‘Dust Bowl’ is far from dry history

Courtesy of PBS/Library of Congress

Farm Security Administration photographer Arthur Rothstein captured this photograph of Art Coble and his sons, south of Boise City, Okla., in April 1936. Ken Burns uses the iconic image and many other historic photos from the Library of Congress archives in his new film “The Dust Bowl,” which will air Sunday and Monday nights on PBS.

by Carol Memmott

In 1935, in Morton County, Kan., 2-year-old Rena Marie Coen succumbed to dust pneumonia, one of a countless number of tragedies caused by one of the worst human-made environmental disasters in history, the Dust Bowl.

In April 2012, three men stand at Rena Marie’s grave and weep. Two are her brothers, Dale, 90, and Floyd, 87, who still mourn their baby sister. The third: Filmmaker Ken Burns, whose two-part documentary, “The Dust Bowl,” will air Sunday and Monday on PBS.

The Coens are two of the aged survivors of the Dust Bowl who share memories of loss and hardship in Burns’ film.

“I haven’t really ever gotten over it,” Dale says of Rena Marie in the film, his eyes filled with tears. “It was bad, bad, bad.”

“Early 1935 is an awfully long time ago,” says Burns, relating that private cemetery visit. “But both of them breaking down and crying as if the death had happened yesterday, that’s the spectacular thing about time and memory and that DNA that eventually forms what we call story or history.”

For Burns, whose own mother died from cancer when he was 11, the visit stirred up emotions.

“How much of it was grief for my mother, how much of it was empathy for Floyd and Dale, and how much was thinking about a little girl and having little girls (Burns has four, ages 2 to 30) and all of that is mixed in.”

The decimation of the soil on the Southern plains in the 1930s, brought on by drought, greed and destructive farming practices, was exacerbated by winds that lifted hundreds of tons of roiling topsoil and sand into the air. It blackened the sky, killed crops and suffocated livestock. Add in Depression economics, and countless farm families were brought to their knees.

Cal Crabill, 88, who lived on a cattle ranch near Holly, recalls the day school was let out early as a dust storm and clouds began bearing down.

“Black, black clouds,” he says in an interview. “It was as loud as anything I ever heard, including thunderstorms and a hurricane at sea, and it was great fear.”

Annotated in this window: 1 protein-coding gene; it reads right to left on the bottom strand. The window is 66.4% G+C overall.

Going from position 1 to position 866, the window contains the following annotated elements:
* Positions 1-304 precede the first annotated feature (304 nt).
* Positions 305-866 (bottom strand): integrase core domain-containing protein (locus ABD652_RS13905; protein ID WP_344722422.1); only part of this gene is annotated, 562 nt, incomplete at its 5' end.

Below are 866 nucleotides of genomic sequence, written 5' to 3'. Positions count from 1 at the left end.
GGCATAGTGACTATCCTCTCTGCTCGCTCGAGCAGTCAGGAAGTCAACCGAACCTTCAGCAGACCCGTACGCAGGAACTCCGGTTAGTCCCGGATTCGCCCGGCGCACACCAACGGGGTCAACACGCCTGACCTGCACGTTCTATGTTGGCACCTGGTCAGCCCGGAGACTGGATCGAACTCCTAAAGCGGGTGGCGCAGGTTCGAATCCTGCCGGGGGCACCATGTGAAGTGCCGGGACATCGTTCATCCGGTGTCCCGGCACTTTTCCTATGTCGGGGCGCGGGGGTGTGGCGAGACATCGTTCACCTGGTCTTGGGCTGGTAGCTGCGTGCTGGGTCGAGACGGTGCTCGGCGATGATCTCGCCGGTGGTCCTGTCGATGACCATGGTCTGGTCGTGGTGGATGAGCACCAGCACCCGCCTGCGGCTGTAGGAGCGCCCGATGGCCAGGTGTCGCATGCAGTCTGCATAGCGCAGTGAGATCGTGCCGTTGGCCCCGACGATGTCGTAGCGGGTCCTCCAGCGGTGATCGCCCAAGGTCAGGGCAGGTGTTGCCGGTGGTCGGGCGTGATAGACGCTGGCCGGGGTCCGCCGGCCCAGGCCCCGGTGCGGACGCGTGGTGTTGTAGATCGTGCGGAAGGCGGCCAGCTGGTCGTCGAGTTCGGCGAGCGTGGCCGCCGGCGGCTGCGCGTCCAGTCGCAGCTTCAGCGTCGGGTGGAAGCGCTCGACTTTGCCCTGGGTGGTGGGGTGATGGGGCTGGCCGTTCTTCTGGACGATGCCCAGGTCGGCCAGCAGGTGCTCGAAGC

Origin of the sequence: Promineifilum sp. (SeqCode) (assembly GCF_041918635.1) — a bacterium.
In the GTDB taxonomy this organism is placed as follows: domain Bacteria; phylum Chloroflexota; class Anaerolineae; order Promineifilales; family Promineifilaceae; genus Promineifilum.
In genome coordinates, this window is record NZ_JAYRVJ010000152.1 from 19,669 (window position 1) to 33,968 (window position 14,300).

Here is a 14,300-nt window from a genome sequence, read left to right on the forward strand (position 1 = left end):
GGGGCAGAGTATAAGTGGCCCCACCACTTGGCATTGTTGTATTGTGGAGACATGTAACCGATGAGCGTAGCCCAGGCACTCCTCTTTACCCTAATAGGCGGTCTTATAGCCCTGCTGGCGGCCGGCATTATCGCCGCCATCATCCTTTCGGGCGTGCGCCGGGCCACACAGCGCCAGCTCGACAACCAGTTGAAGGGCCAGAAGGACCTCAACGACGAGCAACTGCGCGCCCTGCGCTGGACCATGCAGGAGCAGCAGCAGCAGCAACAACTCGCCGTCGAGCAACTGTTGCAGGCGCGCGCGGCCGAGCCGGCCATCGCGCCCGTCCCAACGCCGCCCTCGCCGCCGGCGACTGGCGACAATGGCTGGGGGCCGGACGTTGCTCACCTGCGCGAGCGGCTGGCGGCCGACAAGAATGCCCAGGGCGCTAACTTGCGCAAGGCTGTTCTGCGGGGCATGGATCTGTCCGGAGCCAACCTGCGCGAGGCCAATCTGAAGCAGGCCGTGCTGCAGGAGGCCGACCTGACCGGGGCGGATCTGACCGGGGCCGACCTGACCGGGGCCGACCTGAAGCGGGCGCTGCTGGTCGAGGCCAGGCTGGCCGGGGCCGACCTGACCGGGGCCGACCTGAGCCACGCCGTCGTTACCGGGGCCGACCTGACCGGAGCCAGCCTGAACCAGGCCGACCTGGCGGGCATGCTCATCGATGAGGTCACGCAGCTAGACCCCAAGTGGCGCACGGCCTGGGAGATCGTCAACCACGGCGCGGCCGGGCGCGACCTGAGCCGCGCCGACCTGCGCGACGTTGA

“You can talk about the Dust Bowl and you can tell a good story, but unless you have people remembering what it was like, we didn’t think that the real drama of it would be there,” says Burns. And each day of the filmmaking process, he says, “was a revelation of discovery of the extensiveness of the storms, the 10-year apocalypse that it was, the fact that it was a man-made ecological disaster.”

The bedrock of any of his films, “The Civil War” to “Baseball,” says Burns, is “emotional archaeology. ... We weren’t just interested in excavating dry dates and facts and events, but looking for some higher emotional glue that would make all those date and times and events stick together and coalesce.”

After completing 2007’s “The War,” telling the story of World War II through the men and women who lived through it, Burns and his partners realized there was no time to waste locating those who lived through the Dust Bowl. Many of the witnesses would be older than the witnesses to WWII.

Burns doesn’t draw comparisons to contemporary concerns about drought and global warming, but hopes the film leads people to think about environmental issues.

“We just want to tell a good story,” he says. “We’re not unmindful of the fact that these have resonances in the present, and to say we would hope that the film could itself be a catalyst for conversation of an environmental nature today.”

© USA TODAY. All rights reserved.

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